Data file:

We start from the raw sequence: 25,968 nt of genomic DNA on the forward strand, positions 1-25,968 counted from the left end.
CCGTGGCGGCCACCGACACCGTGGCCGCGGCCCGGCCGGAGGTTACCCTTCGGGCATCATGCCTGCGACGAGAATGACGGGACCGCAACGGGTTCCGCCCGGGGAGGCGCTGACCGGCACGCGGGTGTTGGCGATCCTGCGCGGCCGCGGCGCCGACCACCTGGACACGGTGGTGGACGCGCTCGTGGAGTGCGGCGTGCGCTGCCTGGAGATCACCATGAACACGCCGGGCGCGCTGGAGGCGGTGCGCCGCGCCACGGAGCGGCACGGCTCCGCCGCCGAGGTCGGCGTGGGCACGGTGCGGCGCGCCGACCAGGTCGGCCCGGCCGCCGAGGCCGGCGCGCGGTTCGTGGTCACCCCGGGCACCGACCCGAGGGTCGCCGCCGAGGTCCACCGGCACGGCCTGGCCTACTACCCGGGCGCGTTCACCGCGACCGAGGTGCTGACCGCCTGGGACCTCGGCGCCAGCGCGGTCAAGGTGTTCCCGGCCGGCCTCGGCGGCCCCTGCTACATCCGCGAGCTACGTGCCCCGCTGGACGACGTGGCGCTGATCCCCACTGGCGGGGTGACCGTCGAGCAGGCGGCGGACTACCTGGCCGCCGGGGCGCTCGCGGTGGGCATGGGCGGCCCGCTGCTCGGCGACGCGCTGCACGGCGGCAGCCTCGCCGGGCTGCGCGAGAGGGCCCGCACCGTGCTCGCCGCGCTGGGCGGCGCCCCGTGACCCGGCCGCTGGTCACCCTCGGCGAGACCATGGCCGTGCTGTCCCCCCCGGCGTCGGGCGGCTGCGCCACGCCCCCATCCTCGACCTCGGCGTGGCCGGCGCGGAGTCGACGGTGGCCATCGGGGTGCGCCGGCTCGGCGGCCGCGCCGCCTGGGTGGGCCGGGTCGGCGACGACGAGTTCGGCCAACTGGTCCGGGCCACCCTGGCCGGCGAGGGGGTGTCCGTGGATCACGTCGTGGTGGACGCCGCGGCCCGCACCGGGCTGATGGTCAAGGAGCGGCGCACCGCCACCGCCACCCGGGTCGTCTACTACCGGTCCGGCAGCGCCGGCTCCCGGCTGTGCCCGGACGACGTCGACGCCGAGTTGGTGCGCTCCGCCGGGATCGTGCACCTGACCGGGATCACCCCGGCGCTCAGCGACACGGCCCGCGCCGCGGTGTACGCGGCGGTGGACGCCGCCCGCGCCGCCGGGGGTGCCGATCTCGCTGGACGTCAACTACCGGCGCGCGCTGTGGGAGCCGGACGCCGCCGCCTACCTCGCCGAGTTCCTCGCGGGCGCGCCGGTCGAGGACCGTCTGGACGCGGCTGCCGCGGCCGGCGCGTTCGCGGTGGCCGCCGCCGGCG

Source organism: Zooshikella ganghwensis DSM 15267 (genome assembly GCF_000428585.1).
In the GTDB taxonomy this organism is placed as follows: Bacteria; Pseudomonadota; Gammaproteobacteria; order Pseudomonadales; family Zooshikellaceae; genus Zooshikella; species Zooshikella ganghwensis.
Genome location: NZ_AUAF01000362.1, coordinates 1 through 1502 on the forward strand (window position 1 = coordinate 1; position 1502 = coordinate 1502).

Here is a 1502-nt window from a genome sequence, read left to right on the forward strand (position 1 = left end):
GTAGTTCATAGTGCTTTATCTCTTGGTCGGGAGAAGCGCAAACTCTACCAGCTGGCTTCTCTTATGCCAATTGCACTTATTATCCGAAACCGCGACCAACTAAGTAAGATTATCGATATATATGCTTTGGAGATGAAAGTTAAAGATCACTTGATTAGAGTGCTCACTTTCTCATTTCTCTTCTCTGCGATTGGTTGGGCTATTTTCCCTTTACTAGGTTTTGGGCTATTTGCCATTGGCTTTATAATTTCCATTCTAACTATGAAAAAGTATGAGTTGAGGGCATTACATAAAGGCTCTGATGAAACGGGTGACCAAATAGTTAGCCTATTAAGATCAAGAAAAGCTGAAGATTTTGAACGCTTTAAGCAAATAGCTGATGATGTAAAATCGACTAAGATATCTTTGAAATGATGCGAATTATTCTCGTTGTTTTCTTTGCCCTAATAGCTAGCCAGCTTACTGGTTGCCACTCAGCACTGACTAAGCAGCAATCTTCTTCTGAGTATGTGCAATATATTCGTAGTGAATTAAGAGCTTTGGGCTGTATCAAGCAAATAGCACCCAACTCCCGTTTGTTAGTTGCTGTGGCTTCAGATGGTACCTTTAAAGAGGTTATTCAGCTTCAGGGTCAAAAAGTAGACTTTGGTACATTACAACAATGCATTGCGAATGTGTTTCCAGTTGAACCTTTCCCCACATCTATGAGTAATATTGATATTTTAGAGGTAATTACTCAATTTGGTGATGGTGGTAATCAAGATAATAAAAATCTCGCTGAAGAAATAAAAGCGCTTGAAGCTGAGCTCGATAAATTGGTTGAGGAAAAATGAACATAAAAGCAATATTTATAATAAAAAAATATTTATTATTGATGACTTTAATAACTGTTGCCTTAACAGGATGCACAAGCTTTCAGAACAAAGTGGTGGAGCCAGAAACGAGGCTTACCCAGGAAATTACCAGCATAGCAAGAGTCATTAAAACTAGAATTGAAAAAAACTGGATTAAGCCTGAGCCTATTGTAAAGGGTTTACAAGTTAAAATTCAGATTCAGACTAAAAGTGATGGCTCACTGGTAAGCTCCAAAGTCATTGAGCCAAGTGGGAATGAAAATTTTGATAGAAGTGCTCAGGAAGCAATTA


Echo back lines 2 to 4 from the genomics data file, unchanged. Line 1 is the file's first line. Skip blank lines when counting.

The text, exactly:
CCGTGGCGGCCACCGACACCGTGGCCGCGGCCCGGCCGGAGGTTACCCTTCGGGCATCATGCCTGCGACGAGAATGACGGGACCGCAACGGGTTCCGCCCGGGGAGGCGCTGACCGGCACGCGGGTGTTGGCGATCCTGCGCGGCCGCGGCGCCGACCACCTGGACACGGTGGTGGACGCGCTCGTGGAGTGCGGCGTGCGCTGCCTGGAGATCACCATGAACACGCCGGGCGCGCTGGAGGCGGTGCGCCGCGCCACGGAGCGGCACGGCTCCGCCGCCGAGGTCGGCGTGGGCACGGTGCGGCGCGCCGACCAGGTCGGCCCGGCCGCCGAGGCCGGCGCGCGGTTCGTGGTCACCCCGGGCACCGACCCGAGGGTCGCCGCCGAGGTCCACCGGCACGGCCTGGCCTACTACCCGGGCGCGTTCACCGCGACCGAGGTGCTGACCGCCTGGGACCTCGGCGCCAGCGCGGTCAAGGTGTTCCCGGCCGGCCTCGGCGGCCCCTGCTACATCCGCGAGCTACGTGCCCCGCTGGACGACGTGGCGCTGATCCCCACTGGCGGGGTGACCGTCGAGCAGGCGGCGGACTACCTGGCCGCCGGGGCGCTCGCGGTGGGCATGGGCGGCCCGCTGCTCGGCGACGCGCTGCACGGCGGCAGCCTCGCCGGGCTGCGCGAGAGGGCCCGCACCGTGCTCGCCGCGCTGGGCGGCGCCCCGTGACCCGGCCGCTGGTCACCCTCGGCGAGACCATGGCCGTGCTGTCCCCCCCGGCGTCGGGCGGCTGCGCCACGCCCCCATCCTCGACCTCGGCGTGGCCGGCGCGGAGTCGACGGTGGCCATCGGGGTGCGCCGGCTCGGCGGCCGCGCCGCCTGGGTGGGCCGGGTCGGCGACGACGAGTTCGGCCAACTGGTCCGGGCCACCCTGGCCGGCGAGGGGGTGTCCGTGGATCACGTCGTGGTGGACGCCGCGGCCCGCACCGGGCTGATGGTCAAGGAGCGGCGCACCGCCACCGCCACCCGGGTCGTCTACTACCGGTCCGGCAGCGCCGGCTCCCGGCTGTGCCCGGACGACGTCGACGCCGAGTTGGTGCGCTCCGCCGGGATCGTGCACCTGACCGGGATCACCCCGGCGCTCAGCGACACGGCCCGCGCCGCGGTGTACGCGGCGGTGGACGCCGCCCGCGCCGCCGGGGGTGCCGATCTCGCTGGACGTCAACTACCGGCGCGCGCTGTGGGAGCCGGACGCCGCCGCCTACCTCGCCGAGTTCCTCGCGGGCGCGCCGGTCGAGGACCGTCTGGACGCGGCTGCCGCGGCCGGCGCGTTCGCGGTGGCCGCCGCCGGCG

Source organism: Zooshikella ganghwensis DSM 15267 (genome assembly GCF_000428585.1).
In the GTDB taxonomy this organism is placed as follows: Bacteria; Pseudomonadota; Gammaproteobacteria; order Pseudomonadales; family Zooshikellaceae; genus Zooshikella; species Zooshikella ganghwensis.